Artifort interview with designer Geoffrey D. Harcourt RDI
Reviving old memories with Geoffrey D. Harcourt RDI

Geoffrey D. Harcourt (1935, London) designed his first Artifort office chair program in 1962. His furniture is used frequently in offices, conference rooms and airports. In 1978 Harcourt was awarded ‘Royal Designer for Industry’. We revived old memories with Harcourt at his home.


How did you become a designer?
Harcourt: ‘‘I lived near a town called High Wycombe, which was then the centre of the Furniture industry in the UK. Because I had failed the exam to go to the Grammar School, I went to the Technical School instead, which had an emphasis on furniture and I made my first at 15! After Art School I won a place at the Royal College of Art and on graduating in 1960 I won a silver medal and a major travelling scholarship to the USA. When I came home I received a letter from Artifort. They had seen the chair that got me the silver medal and they asked me to come and do some designs for them.’ ’

Had you heard of the Dutch company Artifort at that time?
Harcourt: ‘ ‘I had never heard of Artifort and it was a big surprise to me. I immediately thought it was a brilliant opportunity to meet and see what they were about. I was educated to think that the industry would brief me about what they would want me to make. When I first talked to Harry Wagemans he told me that he had no brief and that I should tell him what to make, as I was the designer. This was quite new to me. It was quite a challenge to go back to the drawing board and come up with new things. They already had work by Kho Liang Ie and Pierre Paulin in production, so I felt the pressure to come up with something new.’’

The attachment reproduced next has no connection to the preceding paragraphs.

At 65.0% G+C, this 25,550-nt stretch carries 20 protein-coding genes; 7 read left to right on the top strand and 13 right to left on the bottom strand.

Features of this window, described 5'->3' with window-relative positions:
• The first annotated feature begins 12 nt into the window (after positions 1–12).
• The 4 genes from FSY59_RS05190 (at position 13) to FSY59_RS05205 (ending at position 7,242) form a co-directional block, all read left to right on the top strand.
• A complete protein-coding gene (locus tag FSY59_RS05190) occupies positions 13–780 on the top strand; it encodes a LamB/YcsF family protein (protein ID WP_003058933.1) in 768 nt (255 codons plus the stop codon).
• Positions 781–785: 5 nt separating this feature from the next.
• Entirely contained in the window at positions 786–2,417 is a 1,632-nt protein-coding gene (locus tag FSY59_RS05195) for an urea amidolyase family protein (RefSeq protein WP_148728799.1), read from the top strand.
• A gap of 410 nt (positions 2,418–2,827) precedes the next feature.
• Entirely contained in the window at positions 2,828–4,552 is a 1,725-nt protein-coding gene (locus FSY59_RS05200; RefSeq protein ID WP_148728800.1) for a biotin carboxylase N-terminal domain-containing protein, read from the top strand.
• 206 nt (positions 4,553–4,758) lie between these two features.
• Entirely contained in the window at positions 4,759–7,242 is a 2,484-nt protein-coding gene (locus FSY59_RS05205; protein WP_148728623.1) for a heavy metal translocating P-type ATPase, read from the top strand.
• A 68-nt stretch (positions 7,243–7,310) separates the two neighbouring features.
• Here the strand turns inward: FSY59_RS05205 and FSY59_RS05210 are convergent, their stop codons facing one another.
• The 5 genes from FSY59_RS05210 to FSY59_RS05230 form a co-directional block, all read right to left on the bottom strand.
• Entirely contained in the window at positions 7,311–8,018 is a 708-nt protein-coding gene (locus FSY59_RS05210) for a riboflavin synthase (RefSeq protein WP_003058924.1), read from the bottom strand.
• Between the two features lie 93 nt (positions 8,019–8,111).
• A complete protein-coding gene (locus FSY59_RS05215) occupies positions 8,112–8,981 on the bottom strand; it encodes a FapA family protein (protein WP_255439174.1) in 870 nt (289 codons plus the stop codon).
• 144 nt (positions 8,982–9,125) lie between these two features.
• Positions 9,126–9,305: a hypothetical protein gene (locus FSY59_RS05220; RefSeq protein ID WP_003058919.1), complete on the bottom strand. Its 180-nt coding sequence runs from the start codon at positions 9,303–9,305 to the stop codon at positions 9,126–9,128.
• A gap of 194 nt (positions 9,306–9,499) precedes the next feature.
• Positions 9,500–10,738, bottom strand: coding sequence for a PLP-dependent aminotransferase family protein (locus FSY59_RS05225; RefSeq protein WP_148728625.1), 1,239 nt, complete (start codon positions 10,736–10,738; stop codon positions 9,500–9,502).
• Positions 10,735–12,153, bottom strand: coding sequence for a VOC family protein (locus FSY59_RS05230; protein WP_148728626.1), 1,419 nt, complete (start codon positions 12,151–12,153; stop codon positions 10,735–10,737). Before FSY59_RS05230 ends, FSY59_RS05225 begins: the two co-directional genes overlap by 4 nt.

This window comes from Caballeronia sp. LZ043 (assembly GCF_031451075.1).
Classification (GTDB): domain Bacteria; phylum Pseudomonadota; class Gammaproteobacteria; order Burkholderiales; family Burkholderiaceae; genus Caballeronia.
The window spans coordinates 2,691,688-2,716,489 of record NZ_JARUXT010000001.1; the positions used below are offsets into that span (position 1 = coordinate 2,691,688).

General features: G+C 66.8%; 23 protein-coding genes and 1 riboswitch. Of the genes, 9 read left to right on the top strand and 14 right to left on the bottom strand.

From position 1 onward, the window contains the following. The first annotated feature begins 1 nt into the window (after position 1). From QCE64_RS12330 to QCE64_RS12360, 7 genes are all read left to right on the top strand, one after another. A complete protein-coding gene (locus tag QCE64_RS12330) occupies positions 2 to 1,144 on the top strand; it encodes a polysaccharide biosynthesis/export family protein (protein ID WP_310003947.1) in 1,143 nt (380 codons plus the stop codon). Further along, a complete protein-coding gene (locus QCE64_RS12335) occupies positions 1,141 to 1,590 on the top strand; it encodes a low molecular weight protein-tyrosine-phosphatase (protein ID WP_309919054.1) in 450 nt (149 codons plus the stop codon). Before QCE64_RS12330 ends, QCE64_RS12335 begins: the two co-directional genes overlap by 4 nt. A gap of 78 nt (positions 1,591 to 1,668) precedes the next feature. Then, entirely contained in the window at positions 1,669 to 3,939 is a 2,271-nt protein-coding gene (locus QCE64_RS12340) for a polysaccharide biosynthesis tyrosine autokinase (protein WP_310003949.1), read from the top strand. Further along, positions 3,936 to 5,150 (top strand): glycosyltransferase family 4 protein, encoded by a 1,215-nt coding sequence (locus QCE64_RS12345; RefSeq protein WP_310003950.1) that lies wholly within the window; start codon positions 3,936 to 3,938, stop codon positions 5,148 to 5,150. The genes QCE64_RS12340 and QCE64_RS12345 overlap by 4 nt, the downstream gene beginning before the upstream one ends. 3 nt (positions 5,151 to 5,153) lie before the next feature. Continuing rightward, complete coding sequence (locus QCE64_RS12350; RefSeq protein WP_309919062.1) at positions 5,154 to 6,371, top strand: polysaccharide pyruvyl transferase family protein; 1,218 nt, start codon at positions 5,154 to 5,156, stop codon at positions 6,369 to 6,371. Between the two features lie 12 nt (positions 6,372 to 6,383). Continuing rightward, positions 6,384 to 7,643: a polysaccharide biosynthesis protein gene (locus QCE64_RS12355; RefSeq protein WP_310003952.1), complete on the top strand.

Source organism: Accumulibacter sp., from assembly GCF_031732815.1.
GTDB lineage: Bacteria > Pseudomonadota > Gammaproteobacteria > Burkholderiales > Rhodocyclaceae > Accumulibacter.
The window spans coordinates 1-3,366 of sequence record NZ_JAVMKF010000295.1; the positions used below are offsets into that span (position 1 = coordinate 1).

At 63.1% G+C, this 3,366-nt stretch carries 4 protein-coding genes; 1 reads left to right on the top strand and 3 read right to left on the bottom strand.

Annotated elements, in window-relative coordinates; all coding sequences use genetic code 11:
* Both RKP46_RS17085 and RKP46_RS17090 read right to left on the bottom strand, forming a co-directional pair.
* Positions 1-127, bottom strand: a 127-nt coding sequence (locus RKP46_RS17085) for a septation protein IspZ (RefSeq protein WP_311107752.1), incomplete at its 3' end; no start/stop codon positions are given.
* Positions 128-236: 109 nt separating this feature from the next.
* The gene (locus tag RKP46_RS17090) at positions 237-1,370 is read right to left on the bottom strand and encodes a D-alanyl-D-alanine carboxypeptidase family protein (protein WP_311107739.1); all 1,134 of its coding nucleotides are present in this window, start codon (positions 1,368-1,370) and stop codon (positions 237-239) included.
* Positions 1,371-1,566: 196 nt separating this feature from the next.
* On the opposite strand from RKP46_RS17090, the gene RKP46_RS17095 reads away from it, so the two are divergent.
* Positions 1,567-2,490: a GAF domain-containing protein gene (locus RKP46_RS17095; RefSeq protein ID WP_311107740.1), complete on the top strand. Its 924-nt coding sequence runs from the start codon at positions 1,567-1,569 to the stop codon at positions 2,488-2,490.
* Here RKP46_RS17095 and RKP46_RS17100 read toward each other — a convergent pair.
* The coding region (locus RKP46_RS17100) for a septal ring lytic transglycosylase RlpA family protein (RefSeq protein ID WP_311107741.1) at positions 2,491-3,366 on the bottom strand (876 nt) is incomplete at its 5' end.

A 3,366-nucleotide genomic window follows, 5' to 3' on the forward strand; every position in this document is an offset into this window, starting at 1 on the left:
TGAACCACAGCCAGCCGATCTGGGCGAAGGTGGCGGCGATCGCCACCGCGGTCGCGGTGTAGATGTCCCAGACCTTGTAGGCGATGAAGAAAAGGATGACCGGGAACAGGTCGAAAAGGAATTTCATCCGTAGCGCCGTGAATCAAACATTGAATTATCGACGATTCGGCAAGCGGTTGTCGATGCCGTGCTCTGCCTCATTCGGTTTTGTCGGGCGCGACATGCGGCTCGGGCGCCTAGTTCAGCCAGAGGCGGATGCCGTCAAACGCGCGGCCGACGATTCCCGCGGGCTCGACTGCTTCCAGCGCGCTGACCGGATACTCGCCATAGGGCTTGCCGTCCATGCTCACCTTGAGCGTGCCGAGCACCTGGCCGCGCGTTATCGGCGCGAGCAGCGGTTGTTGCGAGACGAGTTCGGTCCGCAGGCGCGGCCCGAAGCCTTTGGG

I appreciated the craftsmanship at Artifort."

You have designed many pieces for the contract market, did this tie into your industrial education?
Harcourt: ‘‘‘I noticed that there was a gap in the product range of Artifort. For example airport seating was basically domestic seating in airports. So I went at it and started designing particularly for public places. I also did a lot of office chairs, which are all based on a plywood shell. Because of the facilities and substantial machines at the factory, I was able to use plywood shells. The F584 is an excellent example of that technique.’ ’

Your designs were reintroduced in the 2000’s. What did you think when you were called to help reintroduce your classics?
Harcourt: ‘ ‘It was nice to come back to Artifort. I was surprised and pleased to see that craftsmanship remained after the shift to the Lande Group. The craftsmanship in Lanaken is great. I once talked to a different manufacturer who wanted to produce my designs, but when I saw foam being cut with a breadknife, I started to appreciate the craftsmanship at Artifort even more.’’